The Ag/Bi2WO6 material with a silver content of 1% by mass was photoreduction synthesized as follows: the weighed amount of AgNO3 was added to 50 mL of deionized water and stirred in the dark until completely dissolved. Then, 1.0 mmol Bi2WO6 was added to the AgNO3 solution, stirred at room temperature, and irradiated with a 500 W Xenon lamp (irradiance intensity 100 mW/cm2; Institute of Electric Light Source, Beijing) for a certain period of time, and silver ions were photoreduced in situ to form silver nanoparticles on the surface of the Bi2WO6 by light irradiation. The reaction was filtered, washed, and dried at 80°C for 12 h to obtain the Ag/Bi2WO6 photocatalyst. In order to study the effect of photoreduction time on the photocatalytic activity of Ag/Bi2WO6 composites, Ag/Bi2WO6 samples with different photoreduction times of 10, 20, 40, and 60 min were labeled as AB-10, AB-20, AB-40, and AB-60, respectively.

2.3. Characterization

Phase analysis of the Ag/Bi2WO6 photocatalyst was carried out using an X-ray powder diffractometer (Bruker D8, Germany). The morphology and particle size were analyzed by scanning electron microscopy (Hitachi S-4800, Japan) and transmission electron microscopy (JEOL 2010F, Japan). UV-visible diffuse reflectance spectra were measured on a UV-2550 (Shimadzu, Japan). Photoluminescence fluorescence spectra were measured using a fluorescence spectrometer (Hitachi F-4500, Japan).

2.4. Photocatalytic Activity Test

The photocatalytic activities of the as-synthesized Ag/Bi2WO6 were carried out in terms of the degradation of RhB solution. A 500 W Xenon lamp (irradiance intensity 100 mW/cm2; Institute of Electric Light Source, Beijing) with a cutoff filter (λ > 420 nm) was used as the visible light source. 50 mg of catalyst was dispersed in a beaker of 50 ml RhB solution (1.5 × 10−5 mol/L) or parachlorophenol (4-CP) (1 mg·L−1) and continuously stirred for 30 min in the dark to reach the equilibrium of adsorption-desorption before visible light irradiation. During the irradiation, 3 mL of solution was sampled at certain intervals and centrifuged for analysis. The RhB concentrations in the solution were measured by a UV-visible spectrophotometer at the maximum absorption wavelength of RhB of 553 nm (Shanghai Meipuda Instrument Co. Ltd. UV-1600). The 4-CP concentrations in the solution were analyzed by high-performance liquid chromatography (HPLC) using an Agilent 1100 series (Santa Clara, CA, USA) equipped with a UV detector at 280 nm. The mobile phase was composed of 80% methanol and 20% water at a flow rate of 0.5 mL·min−1.

3. Results and Discussion

To characterize the crystalline structure of the samples, the XRD patterns of pure Bi2WO6 and Ag/Bi2WO6 composites with different photoreduction times were obtained (Figure 1). All of the diffraction peaks observed in the XRD patterns belong to the orthorhombic Bi2WO6 (JCPDS number 39-0256) with the unit cell parameters which are , , and [15]. The diffraction angles for pure Bi2WO6 and Ag/Bi2WO6 composites at 2θ that are equal to 28.3°, 32.8°, 47.0°, 55.8°, and 58.5° can be assigned to 113, 200, 113, 220, 331, and 226 reflections, respectively, of the orthorhombic Bi2WO6. The diffraction peaks are strong and sharp, and no other impurity peaks appear, indicating that Ag doping does not change the phase structure of Bi2WO6. The absence of Ag diffraction peaks can be attributed to too little Ag nanoparticle content below the detection limit of the instrument.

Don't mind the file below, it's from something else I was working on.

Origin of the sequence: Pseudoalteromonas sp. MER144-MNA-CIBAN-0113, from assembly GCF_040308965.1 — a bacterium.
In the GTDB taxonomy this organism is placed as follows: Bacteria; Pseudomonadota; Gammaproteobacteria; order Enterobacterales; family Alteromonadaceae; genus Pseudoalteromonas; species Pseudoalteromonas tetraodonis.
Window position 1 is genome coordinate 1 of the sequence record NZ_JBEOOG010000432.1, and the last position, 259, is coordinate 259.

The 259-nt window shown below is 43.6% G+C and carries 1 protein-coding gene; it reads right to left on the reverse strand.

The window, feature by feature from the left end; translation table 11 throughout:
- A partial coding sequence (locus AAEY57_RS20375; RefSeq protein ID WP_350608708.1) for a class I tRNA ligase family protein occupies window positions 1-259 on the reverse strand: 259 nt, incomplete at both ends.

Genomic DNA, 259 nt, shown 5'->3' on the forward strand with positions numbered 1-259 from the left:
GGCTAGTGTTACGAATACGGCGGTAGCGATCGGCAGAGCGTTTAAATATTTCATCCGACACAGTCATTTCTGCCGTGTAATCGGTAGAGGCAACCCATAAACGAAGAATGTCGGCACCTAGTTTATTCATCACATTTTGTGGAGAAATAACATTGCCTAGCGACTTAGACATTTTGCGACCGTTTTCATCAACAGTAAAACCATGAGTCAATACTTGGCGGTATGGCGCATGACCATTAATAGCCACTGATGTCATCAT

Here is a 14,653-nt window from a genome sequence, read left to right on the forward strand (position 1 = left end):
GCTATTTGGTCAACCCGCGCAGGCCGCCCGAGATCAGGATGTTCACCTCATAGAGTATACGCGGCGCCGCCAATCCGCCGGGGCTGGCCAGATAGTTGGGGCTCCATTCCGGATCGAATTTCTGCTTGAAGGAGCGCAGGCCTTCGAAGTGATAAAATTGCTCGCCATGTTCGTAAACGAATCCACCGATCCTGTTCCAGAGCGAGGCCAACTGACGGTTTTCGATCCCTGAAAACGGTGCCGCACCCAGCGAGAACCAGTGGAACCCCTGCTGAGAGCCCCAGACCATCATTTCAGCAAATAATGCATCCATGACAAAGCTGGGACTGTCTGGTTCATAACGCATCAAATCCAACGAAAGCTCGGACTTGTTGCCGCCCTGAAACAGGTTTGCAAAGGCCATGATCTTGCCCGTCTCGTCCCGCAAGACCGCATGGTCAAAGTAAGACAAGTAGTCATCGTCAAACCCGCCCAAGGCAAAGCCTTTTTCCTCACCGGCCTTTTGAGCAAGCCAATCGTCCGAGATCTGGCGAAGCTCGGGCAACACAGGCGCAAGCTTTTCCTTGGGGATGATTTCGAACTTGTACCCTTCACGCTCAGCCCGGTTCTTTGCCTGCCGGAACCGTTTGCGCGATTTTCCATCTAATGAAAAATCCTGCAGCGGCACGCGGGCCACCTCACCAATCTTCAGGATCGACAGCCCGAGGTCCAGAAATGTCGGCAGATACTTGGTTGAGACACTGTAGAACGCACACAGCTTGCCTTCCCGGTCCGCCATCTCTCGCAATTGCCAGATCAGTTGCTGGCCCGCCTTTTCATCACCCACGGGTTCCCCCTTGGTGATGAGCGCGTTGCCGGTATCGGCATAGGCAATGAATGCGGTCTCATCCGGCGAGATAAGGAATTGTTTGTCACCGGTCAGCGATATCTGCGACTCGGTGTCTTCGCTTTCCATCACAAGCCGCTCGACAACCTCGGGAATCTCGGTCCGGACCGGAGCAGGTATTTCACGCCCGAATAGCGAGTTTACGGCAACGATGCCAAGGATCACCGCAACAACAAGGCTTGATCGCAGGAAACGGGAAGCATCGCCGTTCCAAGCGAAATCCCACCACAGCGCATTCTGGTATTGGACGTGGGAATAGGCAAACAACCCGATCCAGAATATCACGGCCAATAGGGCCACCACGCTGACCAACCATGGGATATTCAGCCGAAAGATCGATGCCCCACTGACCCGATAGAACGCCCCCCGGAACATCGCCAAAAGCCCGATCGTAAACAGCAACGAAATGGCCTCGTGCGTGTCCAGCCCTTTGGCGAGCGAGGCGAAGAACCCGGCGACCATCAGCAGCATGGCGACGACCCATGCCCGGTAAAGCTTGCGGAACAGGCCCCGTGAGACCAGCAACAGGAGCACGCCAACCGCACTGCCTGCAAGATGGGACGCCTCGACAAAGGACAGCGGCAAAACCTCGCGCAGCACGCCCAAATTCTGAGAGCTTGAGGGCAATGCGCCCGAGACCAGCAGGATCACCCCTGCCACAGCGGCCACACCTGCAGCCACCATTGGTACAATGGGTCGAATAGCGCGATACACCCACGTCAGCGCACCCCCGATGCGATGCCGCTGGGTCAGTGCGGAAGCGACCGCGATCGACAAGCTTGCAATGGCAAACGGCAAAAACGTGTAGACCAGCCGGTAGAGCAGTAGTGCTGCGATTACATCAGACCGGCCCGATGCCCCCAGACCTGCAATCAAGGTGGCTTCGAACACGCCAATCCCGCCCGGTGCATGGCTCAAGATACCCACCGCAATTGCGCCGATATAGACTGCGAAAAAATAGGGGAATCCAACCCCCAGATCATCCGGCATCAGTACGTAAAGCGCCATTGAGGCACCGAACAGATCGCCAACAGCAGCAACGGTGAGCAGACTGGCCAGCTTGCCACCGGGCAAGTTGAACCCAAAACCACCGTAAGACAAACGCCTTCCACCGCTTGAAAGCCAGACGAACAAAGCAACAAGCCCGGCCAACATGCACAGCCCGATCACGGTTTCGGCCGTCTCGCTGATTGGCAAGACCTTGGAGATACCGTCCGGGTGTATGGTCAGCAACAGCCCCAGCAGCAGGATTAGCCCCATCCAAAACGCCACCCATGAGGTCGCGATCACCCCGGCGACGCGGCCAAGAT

Figure 1: XRD patterns of the pure Bi2WO6 and Ag/Bi2WO6 composites with different photoreduction times.

Figures 2(a) and 2(b) show the SEM images of pure Bi2WO6 and Ag/Bi2WO6 (20 min). It can be clearly seen that the prepared samples have a three-dimensional flower-like microsphere structure with good dispersion and the diameter of flower-like microspheres is about 2.5–3.5 μm. It is indicated that the nano-Ag particles introduced by photoreduction do not affect the macroscopic morphology of Bi2WO6 microspheres. Silver nanoparticles were not observed for the Ag/Bi2WO6 microspheres (Figure 2(b)), probably due to the light-induced preparation of silver nanoparticles too small in size. In order to further confirm the presence of silver nanoparticles on the surface of flower-like Bi2WO6 microspheres, AB-20 was analyzed using the TEM and HRTEM analysis, which shows that Ag nanoparticles of about 10 nm were distributed on Bi2WO6 nanosheets. Figure 2(d) shows that the lattice fringes of Bi2WO6 and Ag are clearly visible and correspond to the (113) plane of Bi2WO6 and the (111) plane of Ag, respectively. Figure 2(e) reveals that prolonged photoreduction results in excessive silver nanoparticle deposition, which may be detrimental to the rapid separation of photogenerated carriers.

Figure 2: SEM images of synthetic samples: (a) Bi2WO6; (b) Ag/Bi2WO6; (c and e) TEM images of AB-20 and AB-40; (d) HRTEM images of AB-20.